The NCBI website, however, is a US Federal Government website...and, as it is the author of the appropriate text, it is public domain. However, it should be cited as being such. --AEMoreira042281 15:19, 8 November 2007 (UTC)

HUPO-PSI Format to another page[edit]

I suggest moving this addition on HUPO-PSI Format to another page, as it confuses the basic article, and opens the door to n other detailed sequence record proposals.

This is very worthy as a new sequence format proposal, but it is not Fasta format. HUPO-PSI is one of several variants that have been proposed or built to bring documentation and record structure back into Fasta (which was designed for its simplicity). It would be worth referring to other such formats in this article. NCBI's defline format the current most common variant of Fasta. Add why FastA isn't the solution to documented, structured sequence records. Dongilbert (talk) 02:47, 18 February 2008 (UTC)

I do agree, the HUPO-SPI section should be moved to another page, here it's confusing for someone who is looking for the FASTA format. I'd like to do this but I'm unsure on how to fix it without making trouble. 90.42.137.27 (talk) 19:58, 28 March 2009 (UTC)

Yes! move the HUPO-PSI section to its own page 90.53.111.75 (talk) 22:46, 30 April 2009 (UTC).

OK, I'm going to delete the disturbing HUPO-PSI stuff, any objection? 83.205.188.235 (talk) 17:56, 26 October 2009 (UTC)

Done 90.14.223.244 (talk) 22:01, 9 November 2009 (UTC)

Great page[edit]

I'm not sure if this the appropriate place for this, but I just wanted to say that as a molecular biology student I found this article extremely useful and very reader friendly. Cheers everybody, great work! --Ar-Pharazôn (talk) 19:34, 24 June 2009 (UTC)

Strange comment/question in first section[edit]

The first section ("Format") contains the following line:

"-- If FASTA files can contain multiple sequences, as suggested by the text below, that is a critical part of the format specification and should be described up front here please. If they cannot contain multiple sequences, this point should be clarified here."

However, right above that, the main text addresses that very question.

"The sequence ends if another line starting with a ">" appears; this indicates the start of another sequence. A simple example of one sequence in FASTA format [follows]:" (emphasis mine)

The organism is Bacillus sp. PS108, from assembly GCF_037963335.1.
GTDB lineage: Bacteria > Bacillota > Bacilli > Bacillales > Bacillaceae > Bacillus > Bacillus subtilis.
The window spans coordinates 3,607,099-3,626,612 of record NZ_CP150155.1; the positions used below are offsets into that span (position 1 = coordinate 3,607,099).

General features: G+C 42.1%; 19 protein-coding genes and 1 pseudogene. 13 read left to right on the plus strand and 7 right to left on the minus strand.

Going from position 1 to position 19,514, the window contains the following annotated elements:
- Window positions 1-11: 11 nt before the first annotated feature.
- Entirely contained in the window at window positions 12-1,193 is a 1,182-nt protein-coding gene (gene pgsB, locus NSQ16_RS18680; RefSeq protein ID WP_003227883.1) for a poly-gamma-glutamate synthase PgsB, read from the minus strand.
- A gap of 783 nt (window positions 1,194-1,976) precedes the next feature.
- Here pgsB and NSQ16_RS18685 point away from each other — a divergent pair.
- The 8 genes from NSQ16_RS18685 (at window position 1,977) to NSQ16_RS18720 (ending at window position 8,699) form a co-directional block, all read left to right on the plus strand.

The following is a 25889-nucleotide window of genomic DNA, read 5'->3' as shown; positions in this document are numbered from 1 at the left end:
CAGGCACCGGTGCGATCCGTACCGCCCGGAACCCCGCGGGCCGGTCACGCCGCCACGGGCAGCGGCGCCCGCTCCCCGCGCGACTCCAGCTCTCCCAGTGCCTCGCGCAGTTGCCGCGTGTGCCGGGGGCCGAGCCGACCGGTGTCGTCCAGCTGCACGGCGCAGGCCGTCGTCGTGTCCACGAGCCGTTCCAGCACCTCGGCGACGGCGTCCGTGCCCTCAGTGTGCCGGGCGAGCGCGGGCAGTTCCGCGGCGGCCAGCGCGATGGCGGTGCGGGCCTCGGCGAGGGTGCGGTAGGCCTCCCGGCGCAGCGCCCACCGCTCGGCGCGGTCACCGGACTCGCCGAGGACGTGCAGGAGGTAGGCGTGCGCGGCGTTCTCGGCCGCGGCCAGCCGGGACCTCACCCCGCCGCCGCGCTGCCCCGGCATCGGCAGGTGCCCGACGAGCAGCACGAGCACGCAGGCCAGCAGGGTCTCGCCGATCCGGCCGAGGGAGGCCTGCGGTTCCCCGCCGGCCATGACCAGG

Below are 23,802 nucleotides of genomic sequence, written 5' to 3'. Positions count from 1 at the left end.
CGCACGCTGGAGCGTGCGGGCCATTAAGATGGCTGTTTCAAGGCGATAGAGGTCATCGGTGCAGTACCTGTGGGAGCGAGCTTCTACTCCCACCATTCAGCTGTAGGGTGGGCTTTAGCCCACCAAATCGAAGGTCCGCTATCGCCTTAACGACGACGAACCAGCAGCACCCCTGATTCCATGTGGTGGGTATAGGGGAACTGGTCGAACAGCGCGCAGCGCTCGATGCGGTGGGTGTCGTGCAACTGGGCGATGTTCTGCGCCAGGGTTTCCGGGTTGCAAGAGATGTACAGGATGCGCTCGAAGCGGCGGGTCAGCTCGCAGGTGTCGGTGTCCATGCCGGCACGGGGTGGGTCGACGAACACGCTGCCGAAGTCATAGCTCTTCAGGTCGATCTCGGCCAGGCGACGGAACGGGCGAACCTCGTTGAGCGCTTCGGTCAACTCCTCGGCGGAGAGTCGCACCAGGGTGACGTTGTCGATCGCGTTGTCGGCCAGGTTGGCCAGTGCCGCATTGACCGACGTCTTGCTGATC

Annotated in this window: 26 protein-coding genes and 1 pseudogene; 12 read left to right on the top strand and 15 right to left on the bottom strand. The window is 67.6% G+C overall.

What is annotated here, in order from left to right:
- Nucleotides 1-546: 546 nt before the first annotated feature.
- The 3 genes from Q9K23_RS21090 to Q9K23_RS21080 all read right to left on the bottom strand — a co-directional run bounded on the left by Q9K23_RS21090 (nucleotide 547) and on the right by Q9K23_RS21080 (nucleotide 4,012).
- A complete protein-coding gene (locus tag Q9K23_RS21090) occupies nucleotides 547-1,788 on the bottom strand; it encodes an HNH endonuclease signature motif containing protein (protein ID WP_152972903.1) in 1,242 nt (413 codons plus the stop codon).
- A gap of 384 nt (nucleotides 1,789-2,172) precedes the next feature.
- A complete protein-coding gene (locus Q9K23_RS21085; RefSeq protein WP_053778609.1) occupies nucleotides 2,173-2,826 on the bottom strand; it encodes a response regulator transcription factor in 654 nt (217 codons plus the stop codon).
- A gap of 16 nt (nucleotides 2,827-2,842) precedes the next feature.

This seems crystal-clear to me; in fact, the question is the most jarring part of the section. I'm tempted just to remove the question/comment, but I'm new around here so I don't want to overstep!

Jdrum00 (talk) 05:36, 2 September 2009 (UTC)

GenBank                           gi|gi-number|gb|accession|locus
EMBL Data Library                 gi|gi-number|emb|accession|locus
DDBJ, DNA Database of Japan       gi|gi-number|dbj|accession|locus
NBRF PIR                          pir||entry
Protein Research Foundation       prf||name
SWISS-PROT                        sp|accession|name
Brookhaven Protein Data Bank (1)  pdb|entry|chain
Brookhaven Protein Data Bank (2)  entry:chain|PDBID|CHAIN|SEQUENCE
Patents                           pat|country|number 
GenInfo Backbone Id               bbs|number 
General database identifier       gnl|database|identifier
NCBI Reference Sequence           ref|accession|locus
Local Sequence identifier         lcl|identifier  —Preceding unsigned comment added by 202.131.227.149 (talk) 10:56, 13 November 2009 (UTC) 

Extensions[edit]

I thought it'd be helpful to add more information on file extensions in the form of the table. If I stepped on any toes I wanted to discuss it, so I started this discussion section. Lskatz (talk) 20:55, 28 February 2010 (UTC)

I concur. Currently I work with .fa files provided by someone else. I was surprised because .fa is not listed on Wikipedia. Perhaps .fa should also be added? 193.171.188.3 (talk) 10:11, 11 February 2014 (UTC)

Origin of the name[edit]

Do the letters F.A.S.T.A stand for anything ? What is the origin of the abbreviation ? XApple (talk) 10:47, 28 May 2010 (UTC)

I think they mean Fast-A, from Fast-All, as described above in this page. —Preceding unsigned comment added by 89.155.53.244 (talk) 18:19, 10 June 2010 (UTC)

Doesn't anybody read papers any longer? Not even look them up in the literature in the times of St. Google? Sorry for the ex-abrupt, but a simple look up in Google Scholar for FastA, Pearson and Lipman should bring up the original papers. Jeez! I see, no one cared to even look them up and cite them here. I agree that the papers do not document the format. At the time, it was only just another proposed format among many (and there were too many), so it wouldn't make it into any serious paper, plus this way they could change it later if needed, the documentation was in the code and README files, but at least a reference to its origins (FASTP, FASTA...) would be nice, and answer many of these questions. -- Jose R Valverde — Preceding unsigned comment added by Jrvalverde (talkcontribs) 10:02, 28 February 2013 (UTC)